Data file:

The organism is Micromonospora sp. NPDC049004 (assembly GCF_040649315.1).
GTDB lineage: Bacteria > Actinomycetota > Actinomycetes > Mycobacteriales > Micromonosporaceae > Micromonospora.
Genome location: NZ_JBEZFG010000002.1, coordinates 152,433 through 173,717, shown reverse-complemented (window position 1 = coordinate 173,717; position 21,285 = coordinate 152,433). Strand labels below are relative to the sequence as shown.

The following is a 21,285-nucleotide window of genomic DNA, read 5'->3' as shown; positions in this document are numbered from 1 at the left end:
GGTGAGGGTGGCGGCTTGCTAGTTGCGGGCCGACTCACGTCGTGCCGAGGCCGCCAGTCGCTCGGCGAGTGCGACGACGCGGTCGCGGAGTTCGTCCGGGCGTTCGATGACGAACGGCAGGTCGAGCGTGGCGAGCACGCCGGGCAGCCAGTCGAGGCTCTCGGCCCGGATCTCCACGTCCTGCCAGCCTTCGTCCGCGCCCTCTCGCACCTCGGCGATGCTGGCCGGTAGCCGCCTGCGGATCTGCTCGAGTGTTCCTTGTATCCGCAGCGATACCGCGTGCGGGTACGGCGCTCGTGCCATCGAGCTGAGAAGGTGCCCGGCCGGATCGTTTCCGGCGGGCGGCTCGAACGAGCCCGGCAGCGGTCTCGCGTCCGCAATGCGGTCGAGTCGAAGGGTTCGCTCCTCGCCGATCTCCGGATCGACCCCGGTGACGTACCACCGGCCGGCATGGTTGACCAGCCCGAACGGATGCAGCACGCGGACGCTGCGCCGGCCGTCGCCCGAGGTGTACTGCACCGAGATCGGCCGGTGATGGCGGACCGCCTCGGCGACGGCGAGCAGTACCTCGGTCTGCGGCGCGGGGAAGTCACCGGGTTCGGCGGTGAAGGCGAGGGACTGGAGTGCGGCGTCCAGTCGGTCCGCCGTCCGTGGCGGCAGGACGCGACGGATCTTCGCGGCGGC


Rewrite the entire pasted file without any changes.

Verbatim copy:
The organism is Micromonospora sp. NPDC049004 (assembly GCF_040649315.1).
GTDB lineage: Bacteria > Actinomycetota > Actinomycetes > Mycobacteriales > Micromonosporaceae > Micromonospora.
Genome location: NZ_JBEZFG010000002.1, coordinates 152,433 through 173,717, shown reverse-complemented (window position 1 = coordinate 173,717; position 21,285 = coordinate 152,433). Strand labels below are relative to the sequence as shown.

The following is a 21,285-nucleotide window of genomic DNA, read 5'->3' as shown; positions in this document are numbered from 1 at the left end:
GGTGAGGGTGGCGGCTTGCTAGTTGCGGGCCGACTCACGTCGTGCCGAGGCCGCCAGTCGCTCGGCGAGTGCGACGACGCGGTCGCGGAGTTCGTCCGGGCGTTCGATGACGAACGGCAGGTCGAGCGTGGCGAGCACGCCGGGCAGCCAGTCGAGGCTCTCGGCCCGGATCTCCACGTCCTGCCAGCCTTCGTCCGCGCCCTCTCGCACCTCGGCGATGCTGGCCGGTAGCCGCCTGCGGATCTGCTCGAGTGTTCCTTGTATCCGCAGCGATACCGCGTGCGGGTACGGCGCTCGTGCCATCGAGCTGAGAAGGTGCCCGGCCGGATCGTTTCCGGCGGGCGGCTCGAACGAGCCCGGCAGCGGTCTCGCGTCCGCAATGCGGTCGAGTCGAAGGGTTCGCTCCTCGCCGATCTCCGGATCGACCCCGGTGACGTACCACCGGCCGGCATGGTTGACCAGCCCGAACGGATGCAGCACGCGGACGCTGCGCCGGCCGTCGCCCGAGGTGTACTGCACCGAGATCGGCCGGTGATGGCGGACCGCCTCGGCGACGGCGAGCAGTACCTCGGTCTGCGGCGCGGGGAAGTCACCGGGTTCGGCGGTGAAGGCGAGGGACTGGAGTGCGGCGTCCAGTCGGTCCGCCGTCCGTGGCGGCAGGACGCGACGGATCTTCGCGGCGGC